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Boonsboro bookstore is a throwback

BOONSBORO — There are those who believe bookstores — the ones that offer reading material in the paper and ink variety — will one day go the way of vinyl records.

Bookstores will become dinosaurs.

Hardcovers and paperbacks will vanish from the shelves and the space will become little more than a café and digital connection point, or worse, another empty retail box with black-covered windows.

E-books and e-readers are what the public want, doomsayers proclaim. And the small players — the neighborhood bookshops — will eventually be squeezed out of the picture.

They obviously don’t know much about the customer who supports those small businesses, Janeen Solberg will tell you.

There is the satisfaction of walking into a room filled with a tumble of books — a place where you can relax, browse and be reminded of a good story.

It’s a place where a knowledgeable staff can discuss your literary preferences and make the right recommendations.

And, here, you can experience the tactile pleasure of reading a real book, Solberg said.

As manager of Turn the Page Bookstore, housed in a pre-Civil War townhouse along Boonsboro’s North Main Street, Solberg said there is a special relationship between the independent shop and those who step through its doors.

It’s a place to buy books, of course, but it’s much more, she noted.

It’s a community gathering place, where you can get a cup of coffee, be part of a book club, purchase unique gift items made by local artisans and even enjoy an occasional Girls’ Night Out, with hand treatments, champagne and the opportunity to mingle with writers and craftspeople.

The shop, owned by Bruce Wilder, husband of award-winning author Nora Roberts, also is known for its regular book signing events, featuring Roberts and other best-selling writers.

It’s not an easy job making it all happen seamlessly.

But it’s a job Solberg loves and does well — so well, in fact, that she recently was named the Steffie Walker Bookseller of the Year, a recognition given annually by the Romance Writers of America.

The national award honors the one individual who provides outstanding service to romance readers and demonstrates notable support of romance authors and the romance genre, according to RWA’s website.

Solberg will receive her award at the 2012 RWA Conference in Anaheim, Calif., this month. More than 2,100 published and aspiring romance writers, editors, agents and other industry professionals are expected to attend the event.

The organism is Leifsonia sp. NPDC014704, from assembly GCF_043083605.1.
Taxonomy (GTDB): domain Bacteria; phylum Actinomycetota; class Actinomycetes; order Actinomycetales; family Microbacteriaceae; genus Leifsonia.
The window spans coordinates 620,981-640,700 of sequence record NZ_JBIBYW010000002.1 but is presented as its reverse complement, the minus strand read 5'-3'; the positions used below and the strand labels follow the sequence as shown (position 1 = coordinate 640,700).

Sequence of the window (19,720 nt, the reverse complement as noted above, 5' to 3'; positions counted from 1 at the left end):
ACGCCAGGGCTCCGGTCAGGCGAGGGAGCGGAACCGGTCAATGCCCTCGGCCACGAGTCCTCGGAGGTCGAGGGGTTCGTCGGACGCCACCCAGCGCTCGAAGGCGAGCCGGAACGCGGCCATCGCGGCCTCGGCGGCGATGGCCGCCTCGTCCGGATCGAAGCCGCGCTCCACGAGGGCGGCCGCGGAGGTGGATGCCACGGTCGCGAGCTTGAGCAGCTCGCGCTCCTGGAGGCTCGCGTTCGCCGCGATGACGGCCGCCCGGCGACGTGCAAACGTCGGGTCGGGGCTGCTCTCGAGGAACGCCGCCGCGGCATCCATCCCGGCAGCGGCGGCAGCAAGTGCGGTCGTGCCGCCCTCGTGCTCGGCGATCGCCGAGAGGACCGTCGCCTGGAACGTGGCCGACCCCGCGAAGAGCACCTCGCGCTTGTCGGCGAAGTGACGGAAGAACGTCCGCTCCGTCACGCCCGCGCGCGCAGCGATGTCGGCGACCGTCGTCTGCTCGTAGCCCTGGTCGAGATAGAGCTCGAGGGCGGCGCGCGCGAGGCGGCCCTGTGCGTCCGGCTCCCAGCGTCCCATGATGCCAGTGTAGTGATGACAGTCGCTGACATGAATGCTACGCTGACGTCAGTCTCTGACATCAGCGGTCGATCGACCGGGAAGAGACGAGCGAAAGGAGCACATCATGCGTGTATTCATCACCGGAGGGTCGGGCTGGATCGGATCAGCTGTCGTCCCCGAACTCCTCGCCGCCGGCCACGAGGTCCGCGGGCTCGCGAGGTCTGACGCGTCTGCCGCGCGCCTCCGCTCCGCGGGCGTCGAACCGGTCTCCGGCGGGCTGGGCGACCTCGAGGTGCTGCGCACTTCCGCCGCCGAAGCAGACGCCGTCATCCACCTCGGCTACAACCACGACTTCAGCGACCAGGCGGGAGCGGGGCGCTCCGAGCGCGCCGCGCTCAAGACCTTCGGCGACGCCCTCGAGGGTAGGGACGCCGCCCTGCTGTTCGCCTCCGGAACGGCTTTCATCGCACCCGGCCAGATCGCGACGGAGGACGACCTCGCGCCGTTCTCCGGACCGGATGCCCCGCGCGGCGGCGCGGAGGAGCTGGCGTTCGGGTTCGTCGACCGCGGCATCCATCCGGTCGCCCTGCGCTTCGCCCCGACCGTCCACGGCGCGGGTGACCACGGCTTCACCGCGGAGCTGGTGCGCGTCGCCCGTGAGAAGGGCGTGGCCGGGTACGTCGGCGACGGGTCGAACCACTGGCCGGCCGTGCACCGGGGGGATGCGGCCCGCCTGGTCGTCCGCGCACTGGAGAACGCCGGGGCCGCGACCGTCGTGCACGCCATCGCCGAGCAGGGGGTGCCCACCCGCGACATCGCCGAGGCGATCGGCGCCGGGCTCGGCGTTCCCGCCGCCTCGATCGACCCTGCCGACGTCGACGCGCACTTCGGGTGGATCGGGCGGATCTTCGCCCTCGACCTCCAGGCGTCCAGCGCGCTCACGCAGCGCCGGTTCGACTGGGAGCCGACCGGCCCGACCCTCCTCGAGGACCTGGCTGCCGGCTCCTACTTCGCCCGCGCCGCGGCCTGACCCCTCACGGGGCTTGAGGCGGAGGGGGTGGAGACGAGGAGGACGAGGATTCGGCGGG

“I’m incredibly proud to receive this award and represent Turn the Page Bookstore; not only Nora and Bruce, but our staff,” Solberg said. “We’re a small team. But we have a big love of romance. We value the industry and the bricks and mortar stores that are putting books into the hands of readers and providing a sense of community in our neighborhood — be it the streets of Boonsboro or our friends around the globe.”

Solberg doesn’t remember a time when she didn’t enjoy books and, according to her mother, started reading at a very young age.

“But the book that triggered reading as a daily habit for me was a story called ‘The Toothpaste Millionaire’ by Jean Merrill,” she said.

With a love of the written word, it was only natural that Solberg would get her master’s degree in literature and become a high school English teacher.

“When I decided to leave teaching to raise our children, I found myself on the local library board with Nora’s husband, Bruce Wilder,” the Boonsboro resident recalled. “We hit it off and that turned into just the kind of part-time job that fit my schedule at the time.”

Over the years, Solberg became more involved in the operation of the store. She has learned to wear many hats — from coffee maker to event organizer. But all aspects of the job are rewarding, she said.

While the store carries a wide genre of books and welcomes requests from customers, romance remains one of the most popular reads, she said, especially with all of the subgenres of romance — historical, paranormal, classic romance, contemporary, magic and more.

Solberg said she’s come a long way from “The Toothpaste Millionaire” — even though she did track down the book and now carries it in the young reader section of Turn the Page “as a reminder of how reading really does open doors.”

Today, “it’s mostly literary fiction for me,” she said. “But, like clockwork, every few books I get itchy for a good romance. And I know just where to find one.”

 

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